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Old 07-05-2010, 09:00 AM   #1 (permalink)
 
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Default Want to change my therapist and psychiatrist..

So, I've been seeing my therapist for around 10 sessions maybe. I'm not quite sure. But things have started to become repetitive, I don't feel much help being given, and her personality is starting to irk me. When I talk she looks like her eyes are unfocused and she's on drugs or something. My next session with her is tomorrow and I think I want to tell her that I would like to see another therapist in the SAME OFFICE, for a second opinion. I would also like to switch my psychiatrist for the other psychiatrist in the same office.

How do I do this without offending her or making things awkward? I would just go to an entirely different office to avoid this but I met this other therapist in passing and he seemed so genuine, nice and funny, I'd really like to meet with him. But how do I make this not awkward? Even if I do change over to someone else, I will see her in passing in the office.

What should I say or do? I'm at a complete loss. Words like 'second opinion', 'repetitive' are resounding in my head and thats it. How do I make this comfortable?
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Old 07-05-2010, 09:49 AM   #2 (permalink)
 
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hey im in the same situation right now however i choose to be deperessed and not hurt the therapist...instead of changing her...idk how to go about it at all...so i decided to just chagne offices and not see anyone there....but the problem with that is i have to wait about 2 months for an intake appt at the other place =(...but to answer your question i think you should try to talk to the head of the office the one who runs things around there and if there isnt such a person just sit donw there with ur therapist and just seem sweet and say it in a nice polite way...tell me how things go because im in the same situation and would to hear about how it went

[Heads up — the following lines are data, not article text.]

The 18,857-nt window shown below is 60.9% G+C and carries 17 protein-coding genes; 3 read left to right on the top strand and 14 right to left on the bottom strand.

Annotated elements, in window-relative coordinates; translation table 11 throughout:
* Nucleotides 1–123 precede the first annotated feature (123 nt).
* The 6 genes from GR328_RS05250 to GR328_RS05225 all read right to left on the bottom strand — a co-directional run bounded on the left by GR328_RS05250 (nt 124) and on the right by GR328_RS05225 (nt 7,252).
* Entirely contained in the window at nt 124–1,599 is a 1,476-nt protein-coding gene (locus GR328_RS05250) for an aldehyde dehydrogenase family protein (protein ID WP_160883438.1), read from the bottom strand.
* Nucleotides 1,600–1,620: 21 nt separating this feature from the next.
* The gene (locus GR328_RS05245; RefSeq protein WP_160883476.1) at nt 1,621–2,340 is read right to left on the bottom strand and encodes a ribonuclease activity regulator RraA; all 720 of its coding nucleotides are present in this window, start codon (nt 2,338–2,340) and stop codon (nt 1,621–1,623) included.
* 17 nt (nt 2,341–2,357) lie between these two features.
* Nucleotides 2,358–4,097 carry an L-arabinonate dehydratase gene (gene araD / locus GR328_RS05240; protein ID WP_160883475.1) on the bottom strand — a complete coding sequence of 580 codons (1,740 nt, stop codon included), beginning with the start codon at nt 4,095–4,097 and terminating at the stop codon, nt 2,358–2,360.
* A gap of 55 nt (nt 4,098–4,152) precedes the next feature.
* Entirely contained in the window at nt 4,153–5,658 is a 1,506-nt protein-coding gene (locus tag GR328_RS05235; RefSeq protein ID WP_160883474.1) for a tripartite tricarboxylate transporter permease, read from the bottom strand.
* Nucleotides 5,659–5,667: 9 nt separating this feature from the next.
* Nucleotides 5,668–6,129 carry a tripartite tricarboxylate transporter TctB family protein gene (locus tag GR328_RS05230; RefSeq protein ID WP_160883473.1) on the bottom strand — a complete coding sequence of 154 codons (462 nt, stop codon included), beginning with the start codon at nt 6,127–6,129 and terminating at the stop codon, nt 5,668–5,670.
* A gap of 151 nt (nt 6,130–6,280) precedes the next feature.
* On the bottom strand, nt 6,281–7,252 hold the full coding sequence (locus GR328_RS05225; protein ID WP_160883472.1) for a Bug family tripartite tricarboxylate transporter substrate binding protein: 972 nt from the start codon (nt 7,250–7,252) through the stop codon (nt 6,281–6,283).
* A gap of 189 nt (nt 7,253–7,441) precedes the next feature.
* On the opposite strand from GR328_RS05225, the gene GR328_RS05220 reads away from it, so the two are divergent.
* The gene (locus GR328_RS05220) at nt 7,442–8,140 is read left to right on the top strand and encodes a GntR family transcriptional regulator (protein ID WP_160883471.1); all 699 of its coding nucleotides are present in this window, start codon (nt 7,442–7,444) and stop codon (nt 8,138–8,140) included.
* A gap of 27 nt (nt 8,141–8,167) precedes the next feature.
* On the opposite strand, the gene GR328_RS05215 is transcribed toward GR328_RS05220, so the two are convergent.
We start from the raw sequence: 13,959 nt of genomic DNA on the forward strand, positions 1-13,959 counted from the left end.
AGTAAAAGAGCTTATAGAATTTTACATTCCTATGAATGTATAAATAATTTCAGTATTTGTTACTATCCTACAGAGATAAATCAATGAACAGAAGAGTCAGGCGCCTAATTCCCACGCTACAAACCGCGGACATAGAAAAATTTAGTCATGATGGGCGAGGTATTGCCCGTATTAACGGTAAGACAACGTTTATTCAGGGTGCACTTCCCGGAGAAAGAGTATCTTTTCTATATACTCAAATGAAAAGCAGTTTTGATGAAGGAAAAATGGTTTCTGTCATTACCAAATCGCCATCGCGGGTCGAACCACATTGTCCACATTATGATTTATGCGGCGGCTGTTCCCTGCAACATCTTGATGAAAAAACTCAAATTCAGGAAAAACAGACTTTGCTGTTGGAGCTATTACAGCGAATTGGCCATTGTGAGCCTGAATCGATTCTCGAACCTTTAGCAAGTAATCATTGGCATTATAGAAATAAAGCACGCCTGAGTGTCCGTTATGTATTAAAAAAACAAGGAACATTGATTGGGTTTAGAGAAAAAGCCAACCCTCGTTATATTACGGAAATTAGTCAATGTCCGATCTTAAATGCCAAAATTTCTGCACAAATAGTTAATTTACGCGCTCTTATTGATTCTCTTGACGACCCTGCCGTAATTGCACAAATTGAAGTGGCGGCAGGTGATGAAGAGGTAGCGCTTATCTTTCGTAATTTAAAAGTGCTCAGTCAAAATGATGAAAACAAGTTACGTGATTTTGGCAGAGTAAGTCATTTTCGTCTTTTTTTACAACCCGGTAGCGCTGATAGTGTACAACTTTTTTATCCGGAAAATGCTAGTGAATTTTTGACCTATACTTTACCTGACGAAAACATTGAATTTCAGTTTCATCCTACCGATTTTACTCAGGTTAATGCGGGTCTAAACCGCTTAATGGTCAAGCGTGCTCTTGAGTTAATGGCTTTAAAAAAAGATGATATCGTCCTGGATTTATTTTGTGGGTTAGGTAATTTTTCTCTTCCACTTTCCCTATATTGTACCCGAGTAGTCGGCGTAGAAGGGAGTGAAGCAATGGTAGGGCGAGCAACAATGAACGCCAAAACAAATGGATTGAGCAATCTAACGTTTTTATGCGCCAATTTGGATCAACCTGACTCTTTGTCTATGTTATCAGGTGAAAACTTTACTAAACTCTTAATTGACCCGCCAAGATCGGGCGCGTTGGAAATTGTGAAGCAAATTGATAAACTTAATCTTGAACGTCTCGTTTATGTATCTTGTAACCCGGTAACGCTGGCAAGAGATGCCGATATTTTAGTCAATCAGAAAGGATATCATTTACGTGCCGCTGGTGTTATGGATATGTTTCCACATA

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Old 07-05-2010, 09:52 AM   #3 (permalink)
 
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I'm not sure who 'runs things' at this office. I can't just randomly stop seeing my present therapist, I have to talk to her and explain that I want to see someone else. And yeah, I will come back tomorrow and say how it went. That is, if I have the courage to do it.
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Old 07-05-2010, 09:52 AM   #4 (permalink)
 
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You could always call and tell the person who makes the appointments that you want to switch. I could see how it could be a little awkward to tell her in session. You could make some excuse like you think you'd be more comfortable with a male therapist or something, so it doesn't seem personal. Even though professionally she shouldn't take it personally anyway.
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Old 07-05-2010, 10:16 AM   #5 (permalink)